• Business Entertainment Channel Introduction • Usage fees charged to entertainers at the affiliate level (percentage of product or advertiser sales). • Line fees charged to entertainers at the affiliate level. • In-house production facilities (offered to clients seeking these services at the local and national level). • In-house distribution facilities (offered to clients seeking these services at the local and national level). • Licensing and syndication fees* *Note: We will start by promoting sophisticated communication tools. The Cloverleaf will be the primary vehicle for sales broadcast and communication. It will be important to remember that an affiliate will be very attractive to the entertainment community, that it will be profitable from its inception. In an age of technological miniaturization, when the term downsizing is becoming part of our collective vocabulary, an affiliate will make the world itself smaller, serving as a bridge to remote markets that may have once been deemed too far away.Tactics To gain immediate market presence and market share using non-traditional mass-marketing techniques and venues, the BEC will introduce its NTB/PS technology as a Mecca for artists, entertainers and gamers’ for presentation (at the local or national level). In turn, establishing its reputation as the location for communications technology that promotes content in all its forms. At its most fundamental level, an affiliate will provide a true forum for advanced multiple mono-media entertainment presentations —specifically, global presentations that will enable entertainers to seamlessly conduct business in todays ever expanding global marketplace. Therefore, the plan consists of three tactics: 1. Build the Business Entertainment Channel National Broadcast Center. This must be done first since it is the means of distributing the message. The Cloverleaf will be headquartered in the broadcast center to serve as a pipeline for affiliates. 2. Establish the BEC network of affiliates nationwide. Affiliates and the broadcast center go hand-in-hand. Each needs the other in order to be successful. 3. Build service bureau business. The broadcast center will have production and posting services in-house to provide BEC affiliates an easy means of producing product and advertising and dispensing content to consumers.Copyright © 2006 • McGraw Broadcast Communications 8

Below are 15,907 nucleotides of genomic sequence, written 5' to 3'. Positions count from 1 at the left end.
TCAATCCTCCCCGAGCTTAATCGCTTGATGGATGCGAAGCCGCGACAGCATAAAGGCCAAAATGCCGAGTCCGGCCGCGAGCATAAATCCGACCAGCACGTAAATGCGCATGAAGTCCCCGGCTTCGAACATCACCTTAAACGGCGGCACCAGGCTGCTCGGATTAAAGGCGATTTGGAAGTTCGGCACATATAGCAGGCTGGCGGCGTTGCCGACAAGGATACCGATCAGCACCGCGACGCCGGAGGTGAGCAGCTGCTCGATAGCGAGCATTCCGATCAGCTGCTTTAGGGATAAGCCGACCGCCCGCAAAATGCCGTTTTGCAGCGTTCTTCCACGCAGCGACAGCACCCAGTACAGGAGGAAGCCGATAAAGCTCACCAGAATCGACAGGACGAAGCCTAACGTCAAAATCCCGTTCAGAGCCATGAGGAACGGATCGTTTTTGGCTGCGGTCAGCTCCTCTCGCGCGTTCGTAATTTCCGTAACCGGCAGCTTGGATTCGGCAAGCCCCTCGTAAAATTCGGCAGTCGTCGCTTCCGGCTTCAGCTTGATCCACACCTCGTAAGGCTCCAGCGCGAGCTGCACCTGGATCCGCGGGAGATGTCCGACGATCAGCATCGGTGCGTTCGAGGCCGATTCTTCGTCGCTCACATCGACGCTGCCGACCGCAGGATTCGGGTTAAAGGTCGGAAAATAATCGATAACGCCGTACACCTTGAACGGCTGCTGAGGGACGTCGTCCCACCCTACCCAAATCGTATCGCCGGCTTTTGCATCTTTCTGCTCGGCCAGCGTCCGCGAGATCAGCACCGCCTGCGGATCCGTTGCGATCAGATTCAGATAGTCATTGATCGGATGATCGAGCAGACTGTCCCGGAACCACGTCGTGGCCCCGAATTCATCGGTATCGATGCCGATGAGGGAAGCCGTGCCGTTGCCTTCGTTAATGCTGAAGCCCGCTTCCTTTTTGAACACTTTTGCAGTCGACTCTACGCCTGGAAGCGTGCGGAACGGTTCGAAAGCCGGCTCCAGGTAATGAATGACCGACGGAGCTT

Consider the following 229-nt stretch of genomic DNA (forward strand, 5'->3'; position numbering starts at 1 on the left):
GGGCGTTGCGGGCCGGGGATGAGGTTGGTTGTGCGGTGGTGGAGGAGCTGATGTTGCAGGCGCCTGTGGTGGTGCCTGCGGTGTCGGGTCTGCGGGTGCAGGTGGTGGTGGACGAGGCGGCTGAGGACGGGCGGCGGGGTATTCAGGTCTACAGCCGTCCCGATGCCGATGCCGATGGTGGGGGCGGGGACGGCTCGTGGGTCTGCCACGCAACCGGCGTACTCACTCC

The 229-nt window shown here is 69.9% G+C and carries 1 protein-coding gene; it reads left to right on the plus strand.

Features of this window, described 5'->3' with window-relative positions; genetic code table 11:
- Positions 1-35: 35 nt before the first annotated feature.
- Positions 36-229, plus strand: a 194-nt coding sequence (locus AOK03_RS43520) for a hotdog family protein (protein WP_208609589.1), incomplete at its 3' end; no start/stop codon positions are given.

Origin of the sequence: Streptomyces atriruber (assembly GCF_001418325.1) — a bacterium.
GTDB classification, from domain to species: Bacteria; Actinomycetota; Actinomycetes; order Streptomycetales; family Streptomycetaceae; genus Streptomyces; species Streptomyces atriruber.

• Business Entertainment Channel IntroductionSummary Todays entertainment faces an ever-increasing need to get their content to market as quickly as possible. However, up and coming content providers have no affordable means of advertising themselves or their art once they are in the marketplace. The fact is that to bring an artists message to the public is practically impossible, offering control to the promoter and entertainer only at a steep price. What this proposal offers is not only a solution to the business of entertainment but also a tremendous investment opportunity. As a result of our analysis, we have identified the following: • A market (Business Entertainment) • An absence in the marketplace of an enabling technology (Cloverleaf) • A plan to capitalize on this absence (BEC) • A lack of competition We believe that this business venture is a strategically advantageous investment opportunity. We encourage you to thoughtfully review our business plan.Copyright © 2006 • McGraw Broadcast Communications 9